Dear Abby: My girlfriend and I have lived together off and on for three years. We met at a lesbian bar in Los Angeles, and it was love at first sight for me.
I suspect she has been seeing another woman. She has changed her dress style and even her cologne. When I confront her, begging her to tell me if she’s been cheating, she laughs it off. We don’t communicate well anymore, and she’s sleeping in another room now.
I have cared for her for so long. We were going to be married. Now I feel she doesn’t love me anymore. I have tried following her, but she disappears and sometimes doesn’t come home for days. I haven’t slept or eaten in weeks.
I love her so much. If she doesn’t come back to me, I’ve had thoughts of suicide. I can’t afford a shrink. I hope you can help. — Freaked Out & Clueless In California
Dear Freaked Out: What’s happening is painful, but you don’t need a “shrink” to help you figure this out. People who love each other — or even care about each other’s feelings — do not treat each other the way you are being treated. That your girlfriend has been seeing someone else is entirely possible. And whether she laughs it off or not, it isn’t funny.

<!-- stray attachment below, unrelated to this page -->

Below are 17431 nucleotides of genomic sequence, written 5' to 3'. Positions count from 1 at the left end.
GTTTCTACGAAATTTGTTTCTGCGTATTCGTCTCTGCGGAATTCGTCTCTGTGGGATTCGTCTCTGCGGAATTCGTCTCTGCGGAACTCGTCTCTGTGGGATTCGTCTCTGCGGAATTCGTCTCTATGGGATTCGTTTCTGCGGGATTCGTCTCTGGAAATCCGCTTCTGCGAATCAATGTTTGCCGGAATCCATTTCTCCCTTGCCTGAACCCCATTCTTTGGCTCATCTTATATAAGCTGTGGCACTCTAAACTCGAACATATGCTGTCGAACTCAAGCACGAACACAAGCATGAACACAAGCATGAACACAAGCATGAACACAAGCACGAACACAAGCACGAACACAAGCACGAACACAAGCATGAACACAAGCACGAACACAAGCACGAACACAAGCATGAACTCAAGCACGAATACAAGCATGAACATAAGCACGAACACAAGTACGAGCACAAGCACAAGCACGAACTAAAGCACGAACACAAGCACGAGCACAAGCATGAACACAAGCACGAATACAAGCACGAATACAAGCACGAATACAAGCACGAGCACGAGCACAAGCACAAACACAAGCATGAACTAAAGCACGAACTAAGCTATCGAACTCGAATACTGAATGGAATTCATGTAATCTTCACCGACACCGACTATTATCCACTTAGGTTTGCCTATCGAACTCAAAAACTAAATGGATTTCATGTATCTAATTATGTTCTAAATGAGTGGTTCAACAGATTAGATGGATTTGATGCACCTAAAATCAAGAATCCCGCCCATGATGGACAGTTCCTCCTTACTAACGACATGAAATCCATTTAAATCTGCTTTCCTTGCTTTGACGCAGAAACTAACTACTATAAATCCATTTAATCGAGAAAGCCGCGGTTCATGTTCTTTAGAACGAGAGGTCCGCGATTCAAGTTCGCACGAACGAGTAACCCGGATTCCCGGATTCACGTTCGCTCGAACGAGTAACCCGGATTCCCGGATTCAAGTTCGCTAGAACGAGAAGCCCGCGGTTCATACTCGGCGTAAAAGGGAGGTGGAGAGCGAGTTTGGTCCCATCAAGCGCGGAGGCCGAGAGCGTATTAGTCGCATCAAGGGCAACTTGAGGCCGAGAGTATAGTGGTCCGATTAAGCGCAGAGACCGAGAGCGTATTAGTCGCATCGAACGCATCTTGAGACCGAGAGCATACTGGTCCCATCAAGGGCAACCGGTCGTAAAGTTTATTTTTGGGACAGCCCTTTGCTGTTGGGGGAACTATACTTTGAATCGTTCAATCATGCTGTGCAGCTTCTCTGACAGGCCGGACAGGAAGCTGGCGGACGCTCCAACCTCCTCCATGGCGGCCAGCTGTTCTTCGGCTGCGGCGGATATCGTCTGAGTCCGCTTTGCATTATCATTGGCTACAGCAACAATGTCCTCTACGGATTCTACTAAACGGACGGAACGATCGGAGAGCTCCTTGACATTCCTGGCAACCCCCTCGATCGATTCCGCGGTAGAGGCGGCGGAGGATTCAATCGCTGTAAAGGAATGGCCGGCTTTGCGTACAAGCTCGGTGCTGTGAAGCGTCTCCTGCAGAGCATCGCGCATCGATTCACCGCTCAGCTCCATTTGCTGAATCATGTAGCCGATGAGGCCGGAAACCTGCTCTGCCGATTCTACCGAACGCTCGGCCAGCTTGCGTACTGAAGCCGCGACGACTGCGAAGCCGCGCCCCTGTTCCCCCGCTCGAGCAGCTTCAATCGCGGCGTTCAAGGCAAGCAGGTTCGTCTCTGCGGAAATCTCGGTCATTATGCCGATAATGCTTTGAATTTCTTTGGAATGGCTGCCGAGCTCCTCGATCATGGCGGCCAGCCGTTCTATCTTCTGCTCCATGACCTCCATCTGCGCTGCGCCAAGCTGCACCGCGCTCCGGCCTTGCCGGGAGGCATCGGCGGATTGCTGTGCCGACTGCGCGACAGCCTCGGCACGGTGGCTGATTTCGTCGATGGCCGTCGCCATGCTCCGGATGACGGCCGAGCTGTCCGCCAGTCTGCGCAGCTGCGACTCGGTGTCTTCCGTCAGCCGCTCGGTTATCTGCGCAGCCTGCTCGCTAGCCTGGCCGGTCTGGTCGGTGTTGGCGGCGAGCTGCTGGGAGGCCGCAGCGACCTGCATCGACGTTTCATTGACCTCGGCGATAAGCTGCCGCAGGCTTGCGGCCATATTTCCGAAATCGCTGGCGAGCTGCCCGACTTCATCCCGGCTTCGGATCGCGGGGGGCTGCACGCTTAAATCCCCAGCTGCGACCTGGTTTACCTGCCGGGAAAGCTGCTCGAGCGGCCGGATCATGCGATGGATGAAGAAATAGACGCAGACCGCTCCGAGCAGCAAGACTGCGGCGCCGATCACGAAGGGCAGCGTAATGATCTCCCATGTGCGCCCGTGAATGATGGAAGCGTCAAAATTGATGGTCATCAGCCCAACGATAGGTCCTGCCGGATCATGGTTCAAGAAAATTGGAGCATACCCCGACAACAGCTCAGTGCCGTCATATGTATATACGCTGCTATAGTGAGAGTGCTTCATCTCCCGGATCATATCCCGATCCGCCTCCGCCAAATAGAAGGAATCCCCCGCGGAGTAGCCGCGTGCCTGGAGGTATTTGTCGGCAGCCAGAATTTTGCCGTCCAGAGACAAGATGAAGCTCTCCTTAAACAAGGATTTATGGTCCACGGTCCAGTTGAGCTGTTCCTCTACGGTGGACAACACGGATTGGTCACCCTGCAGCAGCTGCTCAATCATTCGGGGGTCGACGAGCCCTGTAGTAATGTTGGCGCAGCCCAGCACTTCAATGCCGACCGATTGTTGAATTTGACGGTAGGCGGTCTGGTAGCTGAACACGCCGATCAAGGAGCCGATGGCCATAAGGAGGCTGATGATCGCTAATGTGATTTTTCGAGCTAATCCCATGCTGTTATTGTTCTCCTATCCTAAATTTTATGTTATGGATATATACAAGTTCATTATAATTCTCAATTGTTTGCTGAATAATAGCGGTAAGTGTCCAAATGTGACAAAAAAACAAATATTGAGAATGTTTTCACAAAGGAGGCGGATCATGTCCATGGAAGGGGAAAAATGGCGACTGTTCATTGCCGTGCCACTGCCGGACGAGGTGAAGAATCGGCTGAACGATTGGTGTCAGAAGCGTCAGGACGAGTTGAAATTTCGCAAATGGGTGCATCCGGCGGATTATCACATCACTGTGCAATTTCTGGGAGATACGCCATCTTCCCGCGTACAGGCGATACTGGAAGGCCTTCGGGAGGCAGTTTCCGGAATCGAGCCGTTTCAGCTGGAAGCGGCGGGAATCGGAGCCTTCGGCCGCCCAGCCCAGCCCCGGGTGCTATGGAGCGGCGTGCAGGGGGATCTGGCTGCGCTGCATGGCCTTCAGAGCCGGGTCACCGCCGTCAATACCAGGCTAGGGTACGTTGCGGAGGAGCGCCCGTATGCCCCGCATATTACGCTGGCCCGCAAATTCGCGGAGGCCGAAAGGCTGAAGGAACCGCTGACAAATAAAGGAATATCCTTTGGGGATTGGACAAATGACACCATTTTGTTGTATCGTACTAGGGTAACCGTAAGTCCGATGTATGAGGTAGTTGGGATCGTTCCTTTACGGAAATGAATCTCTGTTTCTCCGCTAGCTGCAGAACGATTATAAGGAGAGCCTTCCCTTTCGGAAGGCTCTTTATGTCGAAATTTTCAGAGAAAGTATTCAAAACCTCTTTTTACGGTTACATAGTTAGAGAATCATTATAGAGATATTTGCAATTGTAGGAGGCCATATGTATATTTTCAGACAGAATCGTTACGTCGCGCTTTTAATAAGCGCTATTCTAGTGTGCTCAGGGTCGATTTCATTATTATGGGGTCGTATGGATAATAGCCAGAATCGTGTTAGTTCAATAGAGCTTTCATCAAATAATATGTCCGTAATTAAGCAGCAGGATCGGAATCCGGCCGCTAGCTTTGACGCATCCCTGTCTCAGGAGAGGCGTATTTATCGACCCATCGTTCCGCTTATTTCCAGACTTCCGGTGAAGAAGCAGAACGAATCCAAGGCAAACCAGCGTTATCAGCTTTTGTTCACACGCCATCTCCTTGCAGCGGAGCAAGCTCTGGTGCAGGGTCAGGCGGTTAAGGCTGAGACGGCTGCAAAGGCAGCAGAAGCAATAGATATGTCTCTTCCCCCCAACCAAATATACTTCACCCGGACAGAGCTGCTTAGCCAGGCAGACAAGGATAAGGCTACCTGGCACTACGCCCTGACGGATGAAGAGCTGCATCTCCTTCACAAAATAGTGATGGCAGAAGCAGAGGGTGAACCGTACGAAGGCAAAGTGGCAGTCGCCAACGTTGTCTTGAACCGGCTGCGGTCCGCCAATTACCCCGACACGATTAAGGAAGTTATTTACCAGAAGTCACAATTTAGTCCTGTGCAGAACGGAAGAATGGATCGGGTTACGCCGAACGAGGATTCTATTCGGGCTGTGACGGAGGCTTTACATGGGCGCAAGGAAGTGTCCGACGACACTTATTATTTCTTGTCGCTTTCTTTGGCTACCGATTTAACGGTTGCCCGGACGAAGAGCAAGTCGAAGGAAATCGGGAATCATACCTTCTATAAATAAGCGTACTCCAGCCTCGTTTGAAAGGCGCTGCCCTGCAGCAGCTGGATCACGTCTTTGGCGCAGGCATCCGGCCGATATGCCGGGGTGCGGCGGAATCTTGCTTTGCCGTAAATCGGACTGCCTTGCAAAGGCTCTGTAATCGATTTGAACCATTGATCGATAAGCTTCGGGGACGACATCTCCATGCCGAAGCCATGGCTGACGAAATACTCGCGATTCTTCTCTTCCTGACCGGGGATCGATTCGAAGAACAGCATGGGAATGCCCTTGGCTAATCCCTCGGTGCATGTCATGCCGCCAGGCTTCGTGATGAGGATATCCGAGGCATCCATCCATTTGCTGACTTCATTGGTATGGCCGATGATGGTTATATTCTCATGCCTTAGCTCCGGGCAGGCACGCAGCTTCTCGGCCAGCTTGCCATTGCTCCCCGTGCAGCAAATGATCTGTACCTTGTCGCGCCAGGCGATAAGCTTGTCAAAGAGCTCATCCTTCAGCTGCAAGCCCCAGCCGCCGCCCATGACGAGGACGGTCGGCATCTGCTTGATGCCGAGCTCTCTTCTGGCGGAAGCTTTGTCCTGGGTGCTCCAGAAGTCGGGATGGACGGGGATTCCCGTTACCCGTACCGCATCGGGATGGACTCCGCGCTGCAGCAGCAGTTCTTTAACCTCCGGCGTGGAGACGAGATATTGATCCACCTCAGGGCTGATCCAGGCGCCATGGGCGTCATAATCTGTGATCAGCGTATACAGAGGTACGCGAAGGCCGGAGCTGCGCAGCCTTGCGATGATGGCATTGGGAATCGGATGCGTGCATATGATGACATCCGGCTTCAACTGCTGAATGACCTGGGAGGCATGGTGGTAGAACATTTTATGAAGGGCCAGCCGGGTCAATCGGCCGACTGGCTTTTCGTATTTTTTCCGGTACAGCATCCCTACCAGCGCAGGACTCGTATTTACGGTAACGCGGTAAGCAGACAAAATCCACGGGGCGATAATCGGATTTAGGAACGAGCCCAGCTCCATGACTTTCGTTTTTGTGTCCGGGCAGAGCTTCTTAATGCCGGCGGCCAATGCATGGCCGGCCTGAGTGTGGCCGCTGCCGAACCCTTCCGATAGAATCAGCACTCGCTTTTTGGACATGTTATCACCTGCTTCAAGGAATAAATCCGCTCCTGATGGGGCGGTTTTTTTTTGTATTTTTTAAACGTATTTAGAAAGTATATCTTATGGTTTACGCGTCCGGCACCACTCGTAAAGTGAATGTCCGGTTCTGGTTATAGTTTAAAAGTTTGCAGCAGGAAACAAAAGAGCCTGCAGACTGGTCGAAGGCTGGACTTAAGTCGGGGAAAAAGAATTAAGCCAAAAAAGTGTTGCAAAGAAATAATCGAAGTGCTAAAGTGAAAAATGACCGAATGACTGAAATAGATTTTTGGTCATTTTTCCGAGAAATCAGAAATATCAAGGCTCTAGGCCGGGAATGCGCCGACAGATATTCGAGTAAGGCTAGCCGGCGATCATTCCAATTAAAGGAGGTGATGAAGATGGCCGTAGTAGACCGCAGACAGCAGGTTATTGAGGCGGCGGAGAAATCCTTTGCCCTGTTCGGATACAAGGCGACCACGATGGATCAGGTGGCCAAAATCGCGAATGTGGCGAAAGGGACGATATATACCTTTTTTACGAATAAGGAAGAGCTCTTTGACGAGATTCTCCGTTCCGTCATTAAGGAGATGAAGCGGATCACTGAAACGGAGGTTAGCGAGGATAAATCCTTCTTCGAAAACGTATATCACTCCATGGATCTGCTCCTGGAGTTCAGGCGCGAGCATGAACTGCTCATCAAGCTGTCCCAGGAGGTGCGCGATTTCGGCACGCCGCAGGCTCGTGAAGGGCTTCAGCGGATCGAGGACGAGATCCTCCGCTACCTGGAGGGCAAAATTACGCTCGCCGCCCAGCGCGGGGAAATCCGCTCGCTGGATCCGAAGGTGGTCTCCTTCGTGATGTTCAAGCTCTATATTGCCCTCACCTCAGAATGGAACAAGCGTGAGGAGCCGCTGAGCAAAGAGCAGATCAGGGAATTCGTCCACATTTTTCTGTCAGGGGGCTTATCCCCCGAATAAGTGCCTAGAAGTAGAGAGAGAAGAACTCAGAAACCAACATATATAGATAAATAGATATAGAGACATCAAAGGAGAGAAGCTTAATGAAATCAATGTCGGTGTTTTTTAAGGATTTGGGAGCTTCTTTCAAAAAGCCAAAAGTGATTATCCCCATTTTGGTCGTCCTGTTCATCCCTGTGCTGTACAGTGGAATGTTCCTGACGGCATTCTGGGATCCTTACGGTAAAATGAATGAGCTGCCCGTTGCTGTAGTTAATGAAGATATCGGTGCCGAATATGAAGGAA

I know it’s hard, but someone who acts the way she has isn’t worth killing yourself over. It may be scary, but it’s time for the two of you to separate. If you need emotional support, have friends with you when you tell her. And if you need more support than they can give, contact the nearest gay and lesbian center for counseling because they will be able to help you. Trust me, you’ll be glad you did.
Dear Abby: My wife has gotten herself into more debt than she earns in a year. She finally confessed to me that she can make only the minimum payments on her credit cards.
She has asked me for help, but she refuses to allow me to monitor her progress paying off her debts. I have refused to help her get out of the hole she has dug for herself unless I have access to her credit card statements. She had the gall to be upset with my request. I no longer trust her to manage her spending. Am I wrong to feel this way? — Needs Access In Texas
Dear Needs Access: No, you are not wrong. Your wife has a serious problem and is refusing to take the “medicine” that’s required to fix it. I’m not sure what kind of help she expects from you, unless it’s money to bail her out of her situation.
Some people shop for the “thrill”; others do it to cope with depression. I have mentioned an organization, Debtors Anonymous, in my column before. It’s for individuals who are unable to control their spending. The website is debtorsanonymous.org, and you should look into it. However, if your wife continues to refuse to allow her spending to be monitored, for the sake of your own financial future, you should consult an attorney.